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Prognostic Model Based on Autophagy-Related Genes for Liver Cancer: An Asian Perspective

By: Jenna Carter, PhD
Posted: Friday, September 15, 2023

Autophagy-associated effects are known to be closely related to the development of hepatocellular cancer in the Asian population; however, the specific genes involved are not well identified. In an article published in BMC Genomics, Yusong Zhang, PhD, of the Second Affiliated Hospital of Soochow University, Jiangsu, China, and colleagues discussed the construction of their prognostic model, based on autophagy-related genes in Asian patients with this type of liver cancer. Their findings revealed 13 different autophagy-related genes that appeared to be associated with prognosis in this study population; the investigators believe these genes have the potential to become new therapeutic targets for hepatocellular carcinoma.

“Autophagy is the process of transporting damaged, degenerated, or senescent proteins and organelles from cells to lysosomes for digestion and degradation…[and] plays a double-edged role in tumors…. [O]nce a tumor is formed, cellular autophagy provides rich nutrition to cancer cells and promotes tumor growth,” stated Dr. Zhang and colleagues.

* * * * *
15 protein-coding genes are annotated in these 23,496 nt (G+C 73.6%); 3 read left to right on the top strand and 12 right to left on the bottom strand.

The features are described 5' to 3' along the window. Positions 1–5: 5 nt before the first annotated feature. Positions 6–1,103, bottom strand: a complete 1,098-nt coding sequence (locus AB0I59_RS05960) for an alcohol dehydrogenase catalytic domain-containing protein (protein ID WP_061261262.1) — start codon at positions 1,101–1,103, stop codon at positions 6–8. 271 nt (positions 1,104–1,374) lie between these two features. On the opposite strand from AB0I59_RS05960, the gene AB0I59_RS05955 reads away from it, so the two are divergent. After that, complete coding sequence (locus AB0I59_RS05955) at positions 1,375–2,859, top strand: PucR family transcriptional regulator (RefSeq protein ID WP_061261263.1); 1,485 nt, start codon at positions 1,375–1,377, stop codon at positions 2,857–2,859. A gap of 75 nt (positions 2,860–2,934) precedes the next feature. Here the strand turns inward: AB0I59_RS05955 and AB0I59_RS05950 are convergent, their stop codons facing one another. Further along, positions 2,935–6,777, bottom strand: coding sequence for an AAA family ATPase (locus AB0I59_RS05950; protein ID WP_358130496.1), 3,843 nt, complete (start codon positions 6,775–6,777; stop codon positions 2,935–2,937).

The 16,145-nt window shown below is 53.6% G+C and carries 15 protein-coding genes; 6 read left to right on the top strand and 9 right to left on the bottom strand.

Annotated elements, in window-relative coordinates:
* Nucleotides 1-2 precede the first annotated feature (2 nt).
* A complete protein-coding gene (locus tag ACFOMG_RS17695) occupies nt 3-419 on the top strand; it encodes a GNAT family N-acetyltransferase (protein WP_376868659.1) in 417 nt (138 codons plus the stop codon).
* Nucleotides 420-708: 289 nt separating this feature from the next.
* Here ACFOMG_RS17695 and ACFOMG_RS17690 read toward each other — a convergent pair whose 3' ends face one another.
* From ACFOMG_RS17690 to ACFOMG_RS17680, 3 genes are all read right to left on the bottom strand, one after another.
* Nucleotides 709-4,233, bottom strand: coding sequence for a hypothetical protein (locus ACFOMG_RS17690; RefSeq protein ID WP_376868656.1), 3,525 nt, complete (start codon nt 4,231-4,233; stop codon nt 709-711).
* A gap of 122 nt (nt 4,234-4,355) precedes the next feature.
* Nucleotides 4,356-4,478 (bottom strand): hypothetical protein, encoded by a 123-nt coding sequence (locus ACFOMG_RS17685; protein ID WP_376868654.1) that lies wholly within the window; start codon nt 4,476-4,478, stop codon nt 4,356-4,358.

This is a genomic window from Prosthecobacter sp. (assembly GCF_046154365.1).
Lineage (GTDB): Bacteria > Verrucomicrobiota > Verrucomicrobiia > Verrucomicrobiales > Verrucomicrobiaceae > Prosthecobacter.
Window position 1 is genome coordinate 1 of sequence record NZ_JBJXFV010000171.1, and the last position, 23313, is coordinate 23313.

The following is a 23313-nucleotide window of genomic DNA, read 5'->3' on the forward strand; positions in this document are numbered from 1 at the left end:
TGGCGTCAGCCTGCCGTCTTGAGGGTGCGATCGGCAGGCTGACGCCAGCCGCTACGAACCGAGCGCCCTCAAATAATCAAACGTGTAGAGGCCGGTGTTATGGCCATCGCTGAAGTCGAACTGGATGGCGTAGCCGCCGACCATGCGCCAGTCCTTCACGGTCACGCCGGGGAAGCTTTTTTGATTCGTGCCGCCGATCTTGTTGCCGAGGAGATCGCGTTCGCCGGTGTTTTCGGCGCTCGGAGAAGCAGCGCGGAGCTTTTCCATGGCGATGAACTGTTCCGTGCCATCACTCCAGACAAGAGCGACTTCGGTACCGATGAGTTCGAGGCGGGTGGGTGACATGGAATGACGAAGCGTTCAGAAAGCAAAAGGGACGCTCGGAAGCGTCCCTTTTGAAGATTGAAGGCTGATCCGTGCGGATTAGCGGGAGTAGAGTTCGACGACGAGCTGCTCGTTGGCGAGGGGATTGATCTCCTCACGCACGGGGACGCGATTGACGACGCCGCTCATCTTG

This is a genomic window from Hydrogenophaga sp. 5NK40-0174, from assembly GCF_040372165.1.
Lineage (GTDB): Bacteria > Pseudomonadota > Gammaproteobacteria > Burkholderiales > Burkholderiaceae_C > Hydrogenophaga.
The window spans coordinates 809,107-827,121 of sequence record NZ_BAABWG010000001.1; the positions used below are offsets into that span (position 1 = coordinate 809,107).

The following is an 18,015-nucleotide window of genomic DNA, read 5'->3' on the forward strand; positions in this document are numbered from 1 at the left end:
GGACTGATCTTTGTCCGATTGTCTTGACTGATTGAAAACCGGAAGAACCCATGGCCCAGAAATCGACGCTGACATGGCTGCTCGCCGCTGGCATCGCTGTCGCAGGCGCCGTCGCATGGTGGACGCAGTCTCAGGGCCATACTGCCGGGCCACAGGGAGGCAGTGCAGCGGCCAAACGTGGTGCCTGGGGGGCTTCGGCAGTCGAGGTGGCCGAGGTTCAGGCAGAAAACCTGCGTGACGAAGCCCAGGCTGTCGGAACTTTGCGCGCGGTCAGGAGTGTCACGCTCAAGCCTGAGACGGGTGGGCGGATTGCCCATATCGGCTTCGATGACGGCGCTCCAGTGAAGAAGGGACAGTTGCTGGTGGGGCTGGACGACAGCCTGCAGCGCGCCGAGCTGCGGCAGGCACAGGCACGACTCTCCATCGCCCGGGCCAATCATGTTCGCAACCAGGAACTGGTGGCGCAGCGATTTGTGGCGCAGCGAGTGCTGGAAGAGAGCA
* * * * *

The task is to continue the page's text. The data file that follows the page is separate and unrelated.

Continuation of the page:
Transcriptome sequencing data and clinical information from 161 Asian patients with hepatocellular carcinoma from The Cancer Genome Atlas database were the focus of this study. A total of 206 autophagy-related genes were then used to perform differential and Cox regression analyses to construct a risk score model. The accuracy of the model was then validated using the Kaplan-Meier survival curve, receiver operating characteristic curve, and univariate and multivariate Cox independent prognostic analyses.

The univariate and multivariate Cox analyses revealed 13 autophagy-related genes that the investigators reported were significantly associated with hepatocellular carcinoma prognosis. Additionally, the survival curves showed that the survival rate of the group with low-risk scores was significantly higher than that of the high-risk group (P < .001). The receiver operating characteristic curves further demonstrated the predictive ability of the model (AUC = .877).

Disclosure: The study authors reported no conflicts of interest.

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